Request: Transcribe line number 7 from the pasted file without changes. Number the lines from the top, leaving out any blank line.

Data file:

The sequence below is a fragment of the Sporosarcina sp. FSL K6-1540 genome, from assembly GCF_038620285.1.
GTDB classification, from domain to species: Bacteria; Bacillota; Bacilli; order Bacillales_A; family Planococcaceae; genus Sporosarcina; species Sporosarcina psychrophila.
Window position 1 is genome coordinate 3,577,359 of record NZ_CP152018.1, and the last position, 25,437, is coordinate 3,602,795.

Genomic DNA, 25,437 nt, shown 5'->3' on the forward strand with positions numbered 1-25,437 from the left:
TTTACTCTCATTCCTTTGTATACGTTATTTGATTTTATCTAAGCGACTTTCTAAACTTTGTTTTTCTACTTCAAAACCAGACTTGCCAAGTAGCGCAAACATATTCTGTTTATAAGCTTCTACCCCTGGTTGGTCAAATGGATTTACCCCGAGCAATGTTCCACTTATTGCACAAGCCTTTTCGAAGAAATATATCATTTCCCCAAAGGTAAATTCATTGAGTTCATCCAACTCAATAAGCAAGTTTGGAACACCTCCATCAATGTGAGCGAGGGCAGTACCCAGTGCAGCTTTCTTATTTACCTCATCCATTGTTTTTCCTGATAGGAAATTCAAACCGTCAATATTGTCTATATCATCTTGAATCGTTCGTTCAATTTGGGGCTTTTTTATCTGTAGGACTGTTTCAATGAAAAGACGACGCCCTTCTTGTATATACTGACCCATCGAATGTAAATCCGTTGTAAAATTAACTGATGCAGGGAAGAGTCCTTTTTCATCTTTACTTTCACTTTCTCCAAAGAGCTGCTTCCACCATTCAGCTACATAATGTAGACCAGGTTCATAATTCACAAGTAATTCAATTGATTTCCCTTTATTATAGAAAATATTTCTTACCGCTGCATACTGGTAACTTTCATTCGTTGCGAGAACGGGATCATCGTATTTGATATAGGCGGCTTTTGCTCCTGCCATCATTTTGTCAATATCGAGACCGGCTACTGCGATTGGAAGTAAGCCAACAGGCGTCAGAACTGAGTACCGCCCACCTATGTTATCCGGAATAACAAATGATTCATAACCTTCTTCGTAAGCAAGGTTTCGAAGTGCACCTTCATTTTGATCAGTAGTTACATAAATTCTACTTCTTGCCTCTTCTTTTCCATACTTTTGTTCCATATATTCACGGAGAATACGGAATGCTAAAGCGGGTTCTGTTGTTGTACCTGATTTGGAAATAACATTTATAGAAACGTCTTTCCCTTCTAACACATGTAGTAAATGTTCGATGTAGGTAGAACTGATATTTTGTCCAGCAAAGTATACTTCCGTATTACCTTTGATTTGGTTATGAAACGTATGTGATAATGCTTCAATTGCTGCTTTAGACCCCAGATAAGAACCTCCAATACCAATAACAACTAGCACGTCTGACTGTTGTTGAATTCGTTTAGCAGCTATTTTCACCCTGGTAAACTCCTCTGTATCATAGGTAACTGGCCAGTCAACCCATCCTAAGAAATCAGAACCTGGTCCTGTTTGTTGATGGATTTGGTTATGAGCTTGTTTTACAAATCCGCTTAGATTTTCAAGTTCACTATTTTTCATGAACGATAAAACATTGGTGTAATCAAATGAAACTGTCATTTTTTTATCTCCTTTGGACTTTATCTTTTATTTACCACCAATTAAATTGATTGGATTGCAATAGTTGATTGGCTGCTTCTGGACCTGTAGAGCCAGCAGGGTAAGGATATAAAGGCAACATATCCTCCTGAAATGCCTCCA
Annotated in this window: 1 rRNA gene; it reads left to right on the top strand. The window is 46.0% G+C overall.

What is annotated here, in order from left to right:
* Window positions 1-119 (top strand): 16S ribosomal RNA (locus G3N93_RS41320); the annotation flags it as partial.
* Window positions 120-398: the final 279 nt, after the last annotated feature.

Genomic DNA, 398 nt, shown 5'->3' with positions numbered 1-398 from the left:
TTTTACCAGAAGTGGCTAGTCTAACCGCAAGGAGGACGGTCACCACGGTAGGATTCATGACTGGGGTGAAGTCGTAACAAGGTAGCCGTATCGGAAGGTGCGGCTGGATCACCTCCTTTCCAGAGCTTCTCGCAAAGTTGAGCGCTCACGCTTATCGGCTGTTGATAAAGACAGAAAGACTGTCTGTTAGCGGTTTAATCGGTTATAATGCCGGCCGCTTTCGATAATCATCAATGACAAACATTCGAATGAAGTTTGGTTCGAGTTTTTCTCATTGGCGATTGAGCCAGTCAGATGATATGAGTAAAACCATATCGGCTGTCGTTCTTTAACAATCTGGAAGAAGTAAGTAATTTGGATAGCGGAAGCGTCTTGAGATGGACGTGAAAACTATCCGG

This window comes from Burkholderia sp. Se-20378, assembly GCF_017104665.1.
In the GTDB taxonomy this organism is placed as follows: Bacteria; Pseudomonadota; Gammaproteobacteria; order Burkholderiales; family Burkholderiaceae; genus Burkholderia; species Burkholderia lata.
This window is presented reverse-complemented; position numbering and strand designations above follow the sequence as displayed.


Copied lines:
What is annotated here, in order from left to right: